The Ampersand in Sass is very useful, especially when using something like BEM syntax. It outputs the immediate parent class of the current element.

.block {
    border: 1px solid darkgray;
    
    &__content {
        background: white;
    }
    
    &__title {
        color: blue;
    }  
    
    &__footer {
        background: gray;
    }  
    
}

This code outputs the following:

.block {
    border: 1px solid darkgray;    
}
.block__content {
    background: white;
}

.block__title {
    color: blue;
}  

.block__footer {
    background: gray;
} 

But what if we want to select the grandparent class, not the immidiate parent? In the following example we want the .block__title to turn red when the user hovers over the .content element:

.block {
    border: 1px solid darkgray;

    &__content {
        background: white;
        
        &:hover &__title {
            color: red;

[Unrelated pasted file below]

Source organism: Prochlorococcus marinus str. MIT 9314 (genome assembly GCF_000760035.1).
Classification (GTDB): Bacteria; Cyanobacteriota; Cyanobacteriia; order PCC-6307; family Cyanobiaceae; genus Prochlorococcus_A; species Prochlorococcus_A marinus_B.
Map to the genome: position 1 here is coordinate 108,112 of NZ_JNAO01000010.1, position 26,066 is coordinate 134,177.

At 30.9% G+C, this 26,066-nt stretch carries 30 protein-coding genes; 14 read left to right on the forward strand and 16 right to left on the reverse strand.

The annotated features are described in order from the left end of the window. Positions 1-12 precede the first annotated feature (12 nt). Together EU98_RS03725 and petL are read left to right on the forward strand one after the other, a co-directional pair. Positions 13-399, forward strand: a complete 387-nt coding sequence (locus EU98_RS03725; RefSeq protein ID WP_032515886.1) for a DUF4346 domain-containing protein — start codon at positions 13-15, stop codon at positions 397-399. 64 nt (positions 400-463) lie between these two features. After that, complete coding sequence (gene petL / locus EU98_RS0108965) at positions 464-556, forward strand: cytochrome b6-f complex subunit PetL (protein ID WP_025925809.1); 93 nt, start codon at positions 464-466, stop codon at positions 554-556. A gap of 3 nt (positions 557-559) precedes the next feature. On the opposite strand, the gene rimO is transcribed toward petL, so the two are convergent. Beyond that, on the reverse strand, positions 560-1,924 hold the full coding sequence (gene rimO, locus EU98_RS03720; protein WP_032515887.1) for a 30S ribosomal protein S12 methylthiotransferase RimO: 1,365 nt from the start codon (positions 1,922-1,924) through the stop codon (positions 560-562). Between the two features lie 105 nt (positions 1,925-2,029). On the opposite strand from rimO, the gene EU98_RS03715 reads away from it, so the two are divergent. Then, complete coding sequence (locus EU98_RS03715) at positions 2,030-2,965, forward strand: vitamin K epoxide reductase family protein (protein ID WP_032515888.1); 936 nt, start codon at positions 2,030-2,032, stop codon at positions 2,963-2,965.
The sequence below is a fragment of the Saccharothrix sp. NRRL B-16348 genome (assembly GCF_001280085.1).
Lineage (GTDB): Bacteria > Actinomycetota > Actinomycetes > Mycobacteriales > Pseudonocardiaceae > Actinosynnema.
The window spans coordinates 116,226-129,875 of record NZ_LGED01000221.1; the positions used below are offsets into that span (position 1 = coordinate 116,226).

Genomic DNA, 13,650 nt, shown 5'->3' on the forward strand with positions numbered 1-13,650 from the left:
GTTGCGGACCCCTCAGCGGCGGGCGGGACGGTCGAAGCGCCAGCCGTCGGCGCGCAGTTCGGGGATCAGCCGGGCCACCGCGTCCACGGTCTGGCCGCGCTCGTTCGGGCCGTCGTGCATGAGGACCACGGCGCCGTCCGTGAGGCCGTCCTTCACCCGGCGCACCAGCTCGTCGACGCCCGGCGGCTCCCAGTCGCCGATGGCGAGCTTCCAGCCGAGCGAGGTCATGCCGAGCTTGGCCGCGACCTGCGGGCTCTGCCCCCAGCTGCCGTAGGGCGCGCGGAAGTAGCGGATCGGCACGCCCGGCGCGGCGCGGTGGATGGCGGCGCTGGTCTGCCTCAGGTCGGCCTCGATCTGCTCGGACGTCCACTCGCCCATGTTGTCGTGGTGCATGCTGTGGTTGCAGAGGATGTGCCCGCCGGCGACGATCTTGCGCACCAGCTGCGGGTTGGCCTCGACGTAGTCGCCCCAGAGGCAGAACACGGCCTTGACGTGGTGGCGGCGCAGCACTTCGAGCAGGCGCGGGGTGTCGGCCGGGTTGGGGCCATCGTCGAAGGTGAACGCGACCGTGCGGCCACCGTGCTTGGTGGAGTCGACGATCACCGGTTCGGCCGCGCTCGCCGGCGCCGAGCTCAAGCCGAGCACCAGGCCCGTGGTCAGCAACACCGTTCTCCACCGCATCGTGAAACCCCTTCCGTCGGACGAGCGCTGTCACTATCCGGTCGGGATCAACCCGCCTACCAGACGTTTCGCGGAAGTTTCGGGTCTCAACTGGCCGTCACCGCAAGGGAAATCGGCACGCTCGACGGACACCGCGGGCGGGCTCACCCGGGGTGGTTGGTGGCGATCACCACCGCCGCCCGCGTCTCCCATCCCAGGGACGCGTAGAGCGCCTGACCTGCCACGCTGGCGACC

}
        
    }
    
    &__title {
        color: blue;
    }
    
}

The output code is not what we really want:

.block {
    border: 1px solid darkgray;    
}

.block__content {
    background: white;
}

.block__content:hover .block__content__title {
    color: red;
}

.block__title {
    color: blue;
} 

What we want is to output .block__content:hover .block__title. Sass does not let us do that with its built-in tools, but we can do something else – use variables.

.block {
    $blockClass: &;    
}

Now the variable $blockClass is set to .block and we can reuse its value further.


.block {
    $blockClass: &;
    border: 1px solid darkgray;

    &__content {
        background: white;
        
        &:hover #{$blockClass}__title {
            color: red;
        }
        
    }
    
    &__title {
        color: blue;
    } 
    
}

#{$blockClass} just outputs the value of $blockClass variable.


.block {
    border: 1px solid darkgray;    
}

.block__content {
    background: white;
}

.block__content:hover .block__title {
    color: red;
}

.block__title {
    color: blue;
}